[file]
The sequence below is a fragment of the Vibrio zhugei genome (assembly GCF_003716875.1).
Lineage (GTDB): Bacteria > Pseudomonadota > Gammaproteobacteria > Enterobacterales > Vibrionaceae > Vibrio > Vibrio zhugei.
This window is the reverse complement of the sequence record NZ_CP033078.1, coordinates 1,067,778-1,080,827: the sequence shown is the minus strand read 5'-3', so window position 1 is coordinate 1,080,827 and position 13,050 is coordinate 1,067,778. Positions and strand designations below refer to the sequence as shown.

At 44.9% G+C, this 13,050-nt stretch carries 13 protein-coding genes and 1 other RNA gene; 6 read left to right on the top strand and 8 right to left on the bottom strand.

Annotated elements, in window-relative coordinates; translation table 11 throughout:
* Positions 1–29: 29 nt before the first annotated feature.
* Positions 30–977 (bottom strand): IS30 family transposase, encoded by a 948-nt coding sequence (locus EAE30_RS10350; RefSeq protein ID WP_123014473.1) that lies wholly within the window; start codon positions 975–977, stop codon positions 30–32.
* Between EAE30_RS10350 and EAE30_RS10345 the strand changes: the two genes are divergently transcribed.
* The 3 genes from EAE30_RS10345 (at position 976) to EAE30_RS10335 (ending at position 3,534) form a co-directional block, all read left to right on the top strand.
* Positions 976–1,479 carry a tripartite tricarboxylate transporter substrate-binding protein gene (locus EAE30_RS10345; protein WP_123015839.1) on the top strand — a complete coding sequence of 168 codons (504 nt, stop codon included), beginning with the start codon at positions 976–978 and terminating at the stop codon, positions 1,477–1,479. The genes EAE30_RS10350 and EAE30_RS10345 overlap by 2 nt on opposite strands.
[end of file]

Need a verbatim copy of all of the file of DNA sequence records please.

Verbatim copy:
The sequence below is a fragment of the Vibrio zhugei genome (assembly GCF_003716875.1).
Lineage (GTDB): Bacteria > Pseudomonadota > Gammaproteobacteria > Enterobacterales > Vibrionaceae > Vibrio > Vibrio zhugei.
This window is the reverse complement of the sequence record NZ_CP033078.1, coordinates 1,067,778-1,080,827: the sequence shown is the minus strand read 5'-3', so window position 1 is coordinate 1,080,827 and position 13,050 is coordinate 1,067,778. Positions and strand designations below refer to the sequence as shown.

At 44.9% G+C, this 13,050-nt stretch carries 13 protein-coding genes and 1 other RNA gene; 6 read left to right on the top strand and 8 right to left on the bottom strand.

Annotated elements, in window-relative coordinates; translation table 11 throughout:
* Positions 1–29: 29 nt before the first annotated feature.
* Positions 30–977 (bottom strand): IS30 family transposase, encoded by a 948-nt coding sequence (locus EAE30_RS10350; RefSeq protein ID WP_123014473.1) that lies wholly within the window; start codon positions 975–977, stop codon positions 30–32.
* Between EAE30_RS10350 and EAE30_RS10345 the strand changes: the two genes are divergently transcribed.
* The 3 genes from EAE30_RS10345 (at position 976) to EAE30_RS10335 (ending at position 3,534) form a co-directional block, all read left to right on the top strand.
* Positions 976–1,479 carry a tripartite tricarboxylate transporter substrate-binding protein gene (locus EAE30_RS10345; protein WP_123015839.1) on the top strand — a complete coding sequence of 168 codons (504 nt, stop codon included), beginning with the start codon at positions 976–978 and terminating at the stop codon, positions 1,477–1,479. The genes EAE30_RS10350 and EAE30_RS10345 overlap by 2 nt on opposite strands.